(COURTESY ANGUS GOODLEAF)
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After suffering a heart stoppage at the President’s Cup last year in August, Kahnawake’s Angus Goodleaf will return to the National Lacrosse League with the Philadelphia Wings.
He was sidelined from lacrosse since the incident and sat out the entire 2020 season. Goodleaf has not played a professional game since his collapse. He was currently on the New York Riptide on a two-year deal signed on August 1, 2019. Goodleaf signed with Philadelphia for one year on August 5.
“I was thrilled,” he told The Eastern Door. “I was happy. I wasn’t quite sure what was going to happen going into free agency. I got released from New York a couple of weeks before because their doctors said they couldn’t clear me. I was happy to get the call.”
He will be reunited with head coach Paul Day of the Wings. Day coached Goodleaf with the St. Regis Indians of the Major Series Lacrosse in 2009.
“I’ve known Paul for a long time,” said Goodleaf. “I was going to sign the first contract given to me and I was just happy to get another opportunity. I was really glad it was Philadelphia.”
He was signed as the backup goaltender to current starter Zach Higgins, who was acquired in a trade from the Buffalo Bandits in July 2019.
The 33-year old netminder describes his faint memories before his heart had stopped and he fell unconscious.
“I just got dizzy, that was the last thing I remembered,” he said. “I tried taking a couple of steps and that was it. Even when I came to, the first thing I remember was the ambulance ride. I would try to get out of it and try to get back in the game.”
Off-duty paramedics who quickly arrived on the scene resuscitated Goodleaf with a defibrillator. When carted out of the arena, he gave a thumbs up to everyone, although he has no memory of doing so. After spending 11 days in the hospital, the doctors could not diagnose a problem and Goodleaf felt he could have returned immediately to play in the President’s Cup.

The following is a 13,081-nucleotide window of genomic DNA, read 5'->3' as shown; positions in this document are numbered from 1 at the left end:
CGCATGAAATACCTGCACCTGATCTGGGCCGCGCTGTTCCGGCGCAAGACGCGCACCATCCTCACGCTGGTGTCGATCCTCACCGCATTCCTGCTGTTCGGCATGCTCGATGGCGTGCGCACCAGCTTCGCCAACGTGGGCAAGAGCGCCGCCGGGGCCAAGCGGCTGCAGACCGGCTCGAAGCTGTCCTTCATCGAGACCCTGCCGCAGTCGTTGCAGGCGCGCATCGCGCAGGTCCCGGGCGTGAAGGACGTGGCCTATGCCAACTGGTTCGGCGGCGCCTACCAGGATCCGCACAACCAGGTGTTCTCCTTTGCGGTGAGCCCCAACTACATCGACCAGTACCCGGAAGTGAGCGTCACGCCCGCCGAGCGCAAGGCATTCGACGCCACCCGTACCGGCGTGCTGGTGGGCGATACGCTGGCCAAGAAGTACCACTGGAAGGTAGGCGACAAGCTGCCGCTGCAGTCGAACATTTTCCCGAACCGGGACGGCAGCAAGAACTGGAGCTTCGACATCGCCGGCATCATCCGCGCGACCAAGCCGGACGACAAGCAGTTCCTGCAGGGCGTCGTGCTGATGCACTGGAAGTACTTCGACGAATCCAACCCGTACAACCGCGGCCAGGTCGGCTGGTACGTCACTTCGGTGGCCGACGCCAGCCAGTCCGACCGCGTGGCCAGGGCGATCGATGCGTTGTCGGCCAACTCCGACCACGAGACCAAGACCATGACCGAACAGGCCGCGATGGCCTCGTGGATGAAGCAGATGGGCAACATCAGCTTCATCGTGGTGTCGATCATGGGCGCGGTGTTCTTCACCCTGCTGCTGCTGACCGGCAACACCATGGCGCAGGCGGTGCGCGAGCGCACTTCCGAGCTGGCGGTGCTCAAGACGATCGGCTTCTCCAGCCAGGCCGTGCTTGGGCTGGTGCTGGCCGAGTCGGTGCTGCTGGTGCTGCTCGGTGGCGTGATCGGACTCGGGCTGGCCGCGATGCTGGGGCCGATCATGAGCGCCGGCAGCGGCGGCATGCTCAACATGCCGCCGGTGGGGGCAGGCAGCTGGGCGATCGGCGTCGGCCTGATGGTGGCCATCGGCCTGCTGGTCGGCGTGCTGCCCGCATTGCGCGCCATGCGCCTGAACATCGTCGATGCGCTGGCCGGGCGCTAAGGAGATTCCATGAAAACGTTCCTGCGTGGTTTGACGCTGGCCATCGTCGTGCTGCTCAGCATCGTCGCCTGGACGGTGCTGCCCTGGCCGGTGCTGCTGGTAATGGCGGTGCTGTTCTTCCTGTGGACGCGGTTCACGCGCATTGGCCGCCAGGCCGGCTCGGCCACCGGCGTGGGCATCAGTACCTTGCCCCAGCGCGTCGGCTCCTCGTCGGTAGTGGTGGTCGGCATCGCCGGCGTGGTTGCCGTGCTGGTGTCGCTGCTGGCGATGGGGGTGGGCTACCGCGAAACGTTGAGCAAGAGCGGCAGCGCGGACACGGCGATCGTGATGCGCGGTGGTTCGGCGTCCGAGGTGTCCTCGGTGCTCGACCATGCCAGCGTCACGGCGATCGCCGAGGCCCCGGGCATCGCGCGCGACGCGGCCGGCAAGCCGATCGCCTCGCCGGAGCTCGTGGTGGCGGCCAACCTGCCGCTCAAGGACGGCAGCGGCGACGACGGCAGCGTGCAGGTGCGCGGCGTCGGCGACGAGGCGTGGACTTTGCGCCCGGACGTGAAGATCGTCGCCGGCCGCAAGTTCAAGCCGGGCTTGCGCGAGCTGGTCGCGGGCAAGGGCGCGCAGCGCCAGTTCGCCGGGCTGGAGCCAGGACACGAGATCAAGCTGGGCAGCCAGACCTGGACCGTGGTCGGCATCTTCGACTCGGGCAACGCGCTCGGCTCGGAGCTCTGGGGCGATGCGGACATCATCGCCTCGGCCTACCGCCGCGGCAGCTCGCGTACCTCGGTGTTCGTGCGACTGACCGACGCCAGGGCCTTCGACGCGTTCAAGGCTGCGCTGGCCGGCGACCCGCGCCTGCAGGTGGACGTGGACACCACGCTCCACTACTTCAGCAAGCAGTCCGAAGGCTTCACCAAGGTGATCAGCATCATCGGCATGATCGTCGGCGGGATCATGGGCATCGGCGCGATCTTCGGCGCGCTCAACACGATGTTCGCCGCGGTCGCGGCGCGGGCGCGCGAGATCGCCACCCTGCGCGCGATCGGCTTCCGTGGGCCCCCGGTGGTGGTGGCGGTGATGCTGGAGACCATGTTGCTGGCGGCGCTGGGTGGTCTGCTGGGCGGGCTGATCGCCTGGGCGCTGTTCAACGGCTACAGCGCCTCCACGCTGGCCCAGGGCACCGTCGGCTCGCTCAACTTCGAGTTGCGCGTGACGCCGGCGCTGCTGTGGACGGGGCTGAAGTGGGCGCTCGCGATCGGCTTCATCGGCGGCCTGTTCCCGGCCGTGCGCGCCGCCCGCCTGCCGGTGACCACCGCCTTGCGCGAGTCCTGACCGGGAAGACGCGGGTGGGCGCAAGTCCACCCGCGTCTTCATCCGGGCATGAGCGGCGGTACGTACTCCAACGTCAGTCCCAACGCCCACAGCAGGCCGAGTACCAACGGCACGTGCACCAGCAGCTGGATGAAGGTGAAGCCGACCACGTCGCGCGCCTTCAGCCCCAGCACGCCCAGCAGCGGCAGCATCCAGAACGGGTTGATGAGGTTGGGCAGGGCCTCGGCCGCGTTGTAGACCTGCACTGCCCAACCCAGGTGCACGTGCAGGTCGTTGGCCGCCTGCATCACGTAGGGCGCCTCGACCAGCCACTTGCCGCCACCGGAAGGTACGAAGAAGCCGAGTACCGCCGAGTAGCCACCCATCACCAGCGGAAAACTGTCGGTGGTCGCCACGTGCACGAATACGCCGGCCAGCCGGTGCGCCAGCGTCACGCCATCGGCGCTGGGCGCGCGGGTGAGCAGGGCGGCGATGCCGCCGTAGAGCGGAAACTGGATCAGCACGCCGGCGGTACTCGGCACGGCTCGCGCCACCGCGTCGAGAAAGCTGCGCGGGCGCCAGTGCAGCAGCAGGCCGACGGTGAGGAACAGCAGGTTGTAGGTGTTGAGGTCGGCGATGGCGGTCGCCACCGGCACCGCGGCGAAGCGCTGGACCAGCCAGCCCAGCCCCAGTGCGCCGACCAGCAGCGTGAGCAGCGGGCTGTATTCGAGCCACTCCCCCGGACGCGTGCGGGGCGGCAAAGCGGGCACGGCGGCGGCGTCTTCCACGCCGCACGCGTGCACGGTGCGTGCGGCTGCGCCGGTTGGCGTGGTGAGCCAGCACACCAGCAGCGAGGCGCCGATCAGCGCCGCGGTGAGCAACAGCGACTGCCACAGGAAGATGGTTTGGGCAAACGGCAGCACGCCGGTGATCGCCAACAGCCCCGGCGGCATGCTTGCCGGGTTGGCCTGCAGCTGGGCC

“Everything came out as normal so they couldn’t pinpoint anything that exactly happened,” he said. “Two hours passed after the initial collapse, I was completely normal. I was foggy, but I didn’t have anything wrong with me. I felt like I could go back and play. It was serious because it was the heart so I had to stay in the hospital.”
The COVID-19 pandemic has affected Goodleaf’s training regime during the offseason. Gyms have not opened yet in Six Nations, including his residence in Oshweken.
“I’ve been training pretty hard all summer. Right now, I’m doing lifting one day and a bike ride every other day for six days of the week,” he said. “There’s a small home gym in my garage – that’s all I’ve been doing really.”
It has not discouraged Goodleaf’s Warrior spirit in returning to the Creator’s game, as he is eager to return to the net.
“I’ve been 100 percent since March. I’ve wanted to play for awhile,” he said. “Lacrosse is a big part of what I do. You meet new people, travel to different places and it’s why I love the game.”